A company that owns and operates ports across the United Kingdom was fined £1.8m after a driver suffered fatal injuries whilst tipping 30 tonnes of brown rice from a vehicle.
Liverpool Crown Court heard that on 25 October 2015, Mr John Burns, an employee of Hooper Transport, along with three other drivers with cargo, were transporting rice from a container ship to a storage shed at Garston dock, Liverpool. When his vehicle did not exit the shed, a search was undertaken whereby the vehicle tipper was found at full height and the load deposited. Mr Burns was subsequently found underneath the 30 tonnes of rice having suffered significant leg injuries, blunt force chest injuries, and mechanical asphyxia.
An investigation by the Health and Safety Executive (HSE) found Associated British Ports Holdings Ltd had failed in their duty to carry out a suitable and sufficient risk assessment which correctly identified the risks associated with the stockpile, and put in place appropriate control measures, including failure to maintain the hold to run actuator, which would have prevented drivers exiting their vehicles and therefore out of the way of the tipping load, and to adequately supervise and monitor the tipping process.
Associated British Ports Holdings Ltd of Aldwych House, Aldwych, London pleaded guilty to breaching Section 3(1) of the Health and Safety at Work etc. Act 1974. The company was fined £1.8 million and ordered to pay costs of £31,694.42.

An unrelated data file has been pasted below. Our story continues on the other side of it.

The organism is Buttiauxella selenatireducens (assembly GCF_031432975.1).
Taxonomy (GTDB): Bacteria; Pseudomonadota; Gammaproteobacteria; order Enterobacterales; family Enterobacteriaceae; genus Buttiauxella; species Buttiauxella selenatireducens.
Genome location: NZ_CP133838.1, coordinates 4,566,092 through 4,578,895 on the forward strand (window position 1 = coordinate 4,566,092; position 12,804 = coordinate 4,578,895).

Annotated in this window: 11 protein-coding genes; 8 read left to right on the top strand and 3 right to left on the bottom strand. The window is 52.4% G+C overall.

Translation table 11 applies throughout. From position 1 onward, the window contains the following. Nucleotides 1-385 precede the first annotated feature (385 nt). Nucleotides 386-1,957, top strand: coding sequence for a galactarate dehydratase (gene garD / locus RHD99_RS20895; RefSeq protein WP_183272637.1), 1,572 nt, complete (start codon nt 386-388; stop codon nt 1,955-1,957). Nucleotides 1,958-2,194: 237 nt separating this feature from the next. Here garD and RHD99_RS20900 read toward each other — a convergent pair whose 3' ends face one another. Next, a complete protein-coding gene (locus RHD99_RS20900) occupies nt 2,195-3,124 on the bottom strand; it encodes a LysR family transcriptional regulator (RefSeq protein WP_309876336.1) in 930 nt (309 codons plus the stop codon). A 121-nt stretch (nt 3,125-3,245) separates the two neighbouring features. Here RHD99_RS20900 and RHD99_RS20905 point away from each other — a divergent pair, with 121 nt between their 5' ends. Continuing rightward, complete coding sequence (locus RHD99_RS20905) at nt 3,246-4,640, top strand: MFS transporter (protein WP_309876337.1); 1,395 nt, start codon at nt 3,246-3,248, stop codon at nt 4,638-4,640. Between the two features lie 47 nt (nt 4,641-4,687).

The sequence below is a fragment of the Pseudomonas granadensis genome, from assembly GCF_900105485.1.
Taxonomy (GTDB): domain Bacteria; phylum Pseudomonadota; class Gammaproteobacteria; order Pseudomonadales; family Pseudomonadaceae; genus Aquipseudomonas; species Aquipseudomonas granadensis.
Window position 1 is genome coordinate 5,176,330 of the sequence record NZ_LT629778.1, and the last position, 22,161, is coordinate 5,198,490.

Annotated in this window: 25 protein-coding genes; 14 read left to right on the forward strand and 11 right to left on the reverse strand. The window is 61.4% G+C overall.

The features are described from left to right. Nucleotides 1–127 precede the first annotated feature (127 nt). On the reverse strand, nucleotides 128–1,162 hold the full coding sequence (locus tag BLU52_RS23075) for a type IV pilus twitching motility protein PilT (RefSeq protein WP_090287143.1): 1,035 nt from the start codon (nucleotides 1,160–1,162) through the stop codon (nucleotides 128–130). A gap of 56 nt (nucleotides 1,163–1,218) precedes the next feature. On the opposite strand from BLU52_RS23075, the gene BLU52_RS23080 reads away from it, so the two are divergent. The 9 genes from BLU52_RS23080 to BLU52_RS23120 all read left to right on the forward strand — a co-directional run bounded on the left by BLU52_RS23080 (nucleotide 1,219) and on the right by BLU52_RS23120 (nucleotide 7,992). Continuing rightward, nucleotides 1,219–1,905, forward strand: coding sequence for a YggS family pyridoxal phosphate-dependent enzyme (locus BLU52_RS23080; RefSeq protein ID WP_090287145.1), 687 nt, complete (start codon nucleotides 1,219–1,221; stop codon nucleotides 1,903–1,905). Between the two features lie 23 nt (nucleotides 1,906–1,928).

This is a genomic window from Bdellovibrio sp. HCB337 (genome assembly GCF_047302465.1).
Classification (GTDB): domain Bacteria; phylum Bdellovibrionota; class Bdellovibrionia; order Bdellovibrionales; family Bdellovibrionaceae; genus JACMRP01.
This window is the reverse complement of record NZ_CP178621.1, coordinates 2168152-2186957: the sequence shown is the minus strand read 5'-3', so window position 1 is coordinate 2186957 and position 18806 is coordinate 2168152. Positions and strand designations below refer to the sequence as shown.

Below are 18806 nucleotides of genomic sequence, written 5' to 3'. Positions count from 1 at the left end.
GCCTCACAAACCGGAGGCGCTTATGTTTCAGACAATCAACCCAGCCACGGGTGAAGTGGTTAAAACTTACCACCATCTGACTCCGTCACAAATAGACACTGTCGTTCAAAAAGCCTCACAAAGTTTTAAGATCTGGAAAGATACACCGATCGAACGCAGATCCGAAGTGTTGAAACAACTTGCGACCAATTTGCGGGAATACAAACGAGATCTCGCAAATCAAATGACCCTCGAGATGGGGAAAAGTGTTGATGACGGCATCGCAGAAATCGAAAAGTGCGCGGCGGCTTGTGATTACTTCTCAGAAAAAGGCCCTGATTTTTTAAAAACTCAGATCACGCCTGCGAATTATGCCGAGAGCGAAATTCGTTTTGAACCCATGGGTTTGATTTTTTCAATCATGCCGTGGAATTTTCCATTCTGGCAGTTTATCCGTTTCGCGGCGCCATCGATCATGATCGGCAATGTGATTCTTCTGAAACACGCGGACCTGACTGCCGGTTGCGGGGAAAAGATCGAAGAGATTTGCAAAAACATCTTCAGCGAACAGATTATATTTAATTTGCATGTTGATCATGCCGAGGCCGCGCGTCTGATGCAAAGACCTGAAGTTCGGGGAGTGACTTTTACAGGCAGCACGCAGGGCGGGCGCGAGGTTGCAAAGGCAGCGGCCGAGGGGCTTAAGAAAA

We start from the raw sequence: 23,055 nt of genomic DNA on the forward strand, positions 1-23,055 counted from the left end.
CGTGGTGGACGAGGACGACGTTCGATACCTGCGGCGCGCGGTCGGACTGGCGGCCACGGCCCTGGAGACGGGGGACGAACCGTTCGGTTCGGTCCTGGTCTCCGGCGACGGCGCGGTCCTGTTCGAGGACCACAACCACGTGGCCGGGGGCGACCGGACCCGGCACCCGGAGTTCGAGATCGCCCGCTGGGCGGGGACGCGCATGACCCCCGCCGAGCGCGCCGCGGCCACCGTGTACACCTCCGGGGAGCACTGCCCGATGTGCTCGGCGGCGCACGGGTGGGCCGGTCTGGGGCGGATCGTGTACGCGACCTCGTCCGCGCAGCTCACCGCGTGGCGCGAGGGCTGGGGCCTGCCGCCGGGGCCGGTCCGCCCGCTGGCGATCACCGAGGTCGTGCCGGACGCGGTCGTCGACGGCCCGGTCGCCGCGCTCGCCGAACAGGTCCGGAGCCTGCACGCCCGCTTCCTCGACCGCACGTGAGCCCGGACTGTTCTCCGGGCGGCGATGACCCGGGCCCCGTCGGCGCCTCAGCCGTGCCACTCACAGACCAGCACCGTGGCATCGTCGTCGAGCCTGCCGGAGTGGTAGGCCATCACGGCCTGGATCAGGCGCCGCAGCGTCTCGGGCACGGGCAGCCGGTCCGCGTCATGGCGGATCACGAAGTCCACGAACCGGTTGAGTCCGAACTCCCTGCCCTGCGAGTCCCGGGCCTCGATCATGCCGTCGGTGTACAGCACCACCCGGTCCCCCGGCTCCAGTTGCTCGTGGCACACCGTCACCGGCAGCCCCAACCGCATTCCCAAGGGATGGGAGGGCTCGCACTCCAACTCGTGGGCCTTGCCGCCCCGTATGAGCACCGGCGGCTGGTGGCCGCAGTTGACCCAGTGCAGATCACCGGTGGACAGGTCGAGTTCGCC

Following this investigation, a case against another defendant is next due to be heard at Liverpool Magistrates’ Court on 6 June 2022.
HSE inspector Bradley Wigglesworth said: “This was a horrific incident, and our thoughts remain with Mr Burns’ family. Those in control of the work have a responsibility to devise safe methods of working, adequately supervise and monitor work activity and provide the necessary information and instruction to workers in safe systems of working.
“If a suitable safe system of work had been in place prior to the incident, then this tragic incident could have been prevented. Companies should be aware that HSE will not hesitate to take appropriate enforcement action against those that fall below the required standards”
Notes to Editors:
1. The Health and Safety Executive (HSE) is Britain’s national regulator for workplace health and safety. We prevent work-related death, injury and ill health through regulatory actions that range from influencing behaviours across whole industry sectors through to targeted interventions on individual businesses. These activities are supported by globally recognised scientific expertise. www.hse.gov.uk
2. More about the legislation referred to in this case can be found at:
Planning for health and safety (hse.gov.uk)
3. HSE news releases are available at http://press.hse.gov.uk